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A new approach to waste incineration removes CO2 from the atmosphere

Our waste contains large volumes of CO2, including from biological sources. If we can find a way to remove this gas from incineration emissions, we will effectively be reducing the volume of CO2 in the atmosphere. Stock photo: iStock
Our waste contains large volumes of CO2, including from biological sources. If we can find a way to remove this gas from incineration emissions, we will effectively be reducing the volume of CO2 in the atmosphere. Stock photo: iStock
There are plans in Årdal to build a waste incineration plant based on a new technology that captures and stores CO2, thus removing the greenhouse gas from the atmosphere.

SINTEF has for more than 15 years gradually been developing its expertise in the field of oxyfuel combustion, which uses pure oxygen instead of air to drive the combustion process. There are many benefits to using oxygen, not least the fact that it makes it easier to capture the emitted CO2.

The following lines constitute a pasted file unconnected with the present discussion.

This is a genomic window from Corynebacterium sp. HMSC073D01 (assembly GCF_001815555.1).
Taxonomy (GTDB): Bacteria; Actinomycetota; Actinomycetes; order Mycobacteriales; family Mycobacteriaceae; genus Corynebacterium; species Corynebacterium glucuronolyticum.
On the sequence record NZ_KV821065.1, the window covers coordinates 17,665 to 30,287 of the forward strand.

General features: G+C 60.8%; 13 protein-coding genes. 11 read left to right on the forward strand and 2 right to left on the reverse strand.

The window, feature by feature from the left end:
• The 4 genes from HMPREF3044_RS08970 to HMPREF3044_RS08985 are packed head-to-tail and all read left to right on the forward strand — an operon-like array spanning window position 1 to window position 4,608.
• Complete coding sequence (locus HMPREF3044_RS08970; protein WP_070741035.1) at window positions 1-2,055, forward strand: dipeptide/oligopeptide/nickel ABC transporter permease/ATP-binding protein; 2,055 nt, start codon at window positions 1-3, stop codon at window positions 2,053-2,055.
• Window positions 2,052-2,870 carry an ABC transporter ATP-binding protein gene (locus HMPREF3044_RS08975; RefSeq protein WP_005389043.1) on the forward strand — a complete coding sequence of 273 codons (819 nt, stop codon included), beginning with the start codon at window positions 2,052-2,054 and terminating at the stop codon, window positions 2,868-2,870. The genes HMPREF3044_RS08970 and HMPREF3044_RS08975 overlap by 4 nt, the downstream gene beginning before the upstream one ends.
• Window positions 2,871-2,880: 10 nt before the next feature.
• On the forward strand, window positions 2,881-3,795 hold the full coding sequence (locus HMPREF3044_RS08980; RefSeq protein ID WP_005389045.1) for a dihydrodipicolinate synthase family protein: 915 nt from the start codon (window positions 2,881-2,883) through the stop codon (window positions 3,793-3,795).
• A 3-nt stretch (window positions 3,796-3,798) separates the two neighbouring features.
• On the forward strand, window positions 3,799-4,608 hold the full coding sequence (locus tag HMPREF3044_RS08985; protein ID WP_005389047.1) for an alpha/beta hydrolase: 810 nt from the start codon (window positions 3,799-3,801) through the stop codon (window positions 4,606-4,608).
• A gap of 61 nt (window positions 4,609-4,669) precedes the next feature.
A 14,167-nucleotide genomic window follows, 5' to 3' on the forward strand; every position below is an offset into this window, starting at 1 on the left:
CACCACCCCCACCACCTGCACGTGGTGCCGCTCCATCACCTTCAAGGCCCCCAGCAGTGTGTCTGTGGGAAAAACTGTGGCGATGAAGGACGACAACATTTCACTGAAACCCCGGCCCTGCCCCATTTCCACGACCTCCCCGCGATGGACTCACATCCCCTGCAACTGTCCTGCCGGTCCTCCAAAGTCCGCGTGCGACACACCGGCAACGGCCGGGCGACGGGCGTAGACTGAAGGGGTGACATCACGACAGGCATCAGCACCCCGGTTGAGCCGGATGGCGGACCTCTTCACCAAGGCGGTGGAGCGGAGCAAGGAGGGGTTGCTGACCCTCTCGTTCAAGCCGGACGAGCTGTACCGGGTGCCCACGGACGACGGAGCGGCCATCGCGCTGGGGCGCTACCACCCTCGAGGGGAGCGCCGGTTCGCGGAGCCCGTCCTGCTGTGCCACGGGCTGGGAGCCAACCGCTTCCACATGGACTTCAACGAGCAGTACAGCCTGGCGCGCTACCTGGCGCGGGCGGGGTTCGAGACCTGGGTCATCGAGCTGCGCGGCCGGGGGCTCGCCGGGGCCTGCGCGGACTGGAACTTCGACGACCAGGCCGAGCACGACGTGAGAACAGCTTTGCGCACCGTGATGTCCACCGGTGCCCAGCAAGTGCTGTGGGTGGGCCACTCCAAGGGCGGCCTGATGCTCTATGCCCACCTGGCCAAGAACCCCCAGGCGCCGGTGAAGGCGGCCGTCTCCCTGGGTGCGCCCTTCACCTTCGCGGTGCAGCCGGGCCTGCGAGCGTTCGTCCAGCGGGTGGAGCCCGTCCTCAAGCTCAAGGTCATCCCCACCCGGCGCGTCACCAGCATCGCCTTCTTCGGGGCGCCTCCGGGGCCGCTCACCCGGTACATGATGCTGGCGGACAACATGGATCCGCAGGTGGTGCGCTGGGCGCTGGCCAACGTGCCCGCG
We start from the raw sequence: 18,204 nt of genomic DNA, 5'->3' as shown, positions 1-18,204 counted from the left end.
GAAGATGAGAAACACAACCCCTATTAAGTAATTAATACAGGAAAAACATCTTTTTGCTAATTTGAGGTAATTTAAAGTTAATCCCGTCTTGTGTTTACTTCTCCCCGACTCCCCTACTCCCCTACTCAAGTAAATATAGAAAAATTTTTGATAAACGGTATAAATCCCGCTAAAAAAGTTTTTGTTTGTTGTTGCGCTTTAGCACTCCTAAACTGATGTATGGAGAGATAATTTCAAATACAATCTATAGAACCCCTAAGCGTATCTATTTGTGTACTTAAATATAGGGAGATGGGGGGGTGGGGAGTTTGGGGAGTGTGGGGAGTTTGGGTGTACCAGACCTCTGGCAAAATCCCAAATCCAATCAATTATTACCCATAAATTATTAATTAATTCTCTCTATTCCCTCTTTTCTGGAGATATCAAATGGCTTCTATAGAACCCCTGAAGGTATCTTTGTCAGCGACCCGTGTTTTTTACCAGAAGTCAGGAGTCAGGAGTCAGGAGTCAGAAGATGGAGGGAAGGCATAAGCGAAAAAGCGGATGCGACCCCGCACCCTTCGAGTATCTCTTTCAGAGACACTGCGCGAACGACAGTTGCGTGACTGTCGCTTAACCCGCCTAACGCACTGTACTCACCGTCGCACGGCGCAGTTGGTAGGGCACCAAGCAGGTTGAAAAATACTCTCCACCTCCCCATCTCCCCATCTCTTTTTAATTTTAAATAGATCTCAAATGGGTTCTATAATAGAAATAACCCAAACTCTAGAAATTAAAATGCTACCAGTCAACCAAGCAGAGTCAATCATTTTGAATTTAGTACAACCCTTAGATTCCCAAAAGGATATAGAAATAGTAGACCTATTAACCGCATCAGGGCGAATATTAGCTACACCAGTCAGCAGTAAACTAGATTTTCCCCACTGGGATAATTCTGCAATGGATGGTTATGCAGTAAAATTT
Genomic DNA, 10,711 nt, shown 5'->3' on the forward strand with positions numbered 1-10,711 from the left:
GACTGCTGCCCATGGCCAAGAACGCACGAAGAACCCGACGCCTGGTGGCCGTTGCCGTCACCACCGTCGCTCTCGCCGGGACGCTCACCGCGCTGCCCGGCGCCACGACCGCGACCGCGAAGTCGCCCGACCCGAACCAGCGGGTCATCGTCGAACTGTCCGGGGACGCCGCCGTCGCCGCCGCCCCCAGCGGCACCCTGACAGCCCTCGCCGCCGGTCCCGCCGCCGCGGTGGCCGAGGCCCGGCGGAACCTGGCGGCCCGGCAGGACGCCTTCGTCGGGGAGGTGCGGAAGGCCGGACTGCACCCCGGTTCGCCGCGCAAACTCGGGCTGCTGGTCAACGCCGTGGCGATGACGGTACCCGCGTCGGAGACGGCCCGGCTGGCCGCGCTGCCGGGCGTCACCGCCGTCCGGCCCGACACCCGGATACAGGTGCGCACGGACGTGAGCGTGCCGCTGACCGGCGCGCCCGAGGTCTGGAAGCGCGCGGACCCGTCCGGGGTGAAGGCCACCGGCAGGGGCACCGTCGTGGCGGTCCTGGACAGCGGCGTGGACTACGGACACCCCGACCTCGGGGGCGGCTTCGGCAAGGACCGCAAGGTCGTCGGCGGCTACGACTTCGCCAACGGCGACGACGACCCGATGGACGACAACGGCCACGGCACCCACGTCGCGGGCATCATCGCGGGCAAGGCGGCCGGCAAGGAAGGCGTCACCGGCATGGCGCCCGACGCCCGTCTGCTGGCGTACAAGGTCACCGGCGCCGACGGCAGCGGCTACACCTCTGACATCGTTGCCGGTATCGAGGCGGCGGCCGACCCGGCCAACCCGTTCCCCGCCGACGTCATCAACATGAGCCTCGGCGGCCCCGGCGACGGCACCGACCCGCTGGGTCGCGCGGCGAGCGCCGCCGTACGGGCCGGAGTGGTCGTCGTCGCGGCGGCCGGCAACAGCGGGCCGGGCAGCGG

SINTEF recently became involved in a joint project with Årdal municipality in Vestland county to build the world’s first waste incineration plant that not only uses oxygen for combustion, but also offers carbon capture and storage (CCS). The project has been named NETOX and is currently in the application stage. Today, large volumes of waste generated in Norway are transported to Sweden, where it is incinerated to fuel district heating plants. 

We are in fact actually removing CO2 from the atmosphere.

“To start with, we need two to three years to design and build a demonstration plant”, says Mario Ditaranto, who is a Research Scientist at SINTEF Energy Research.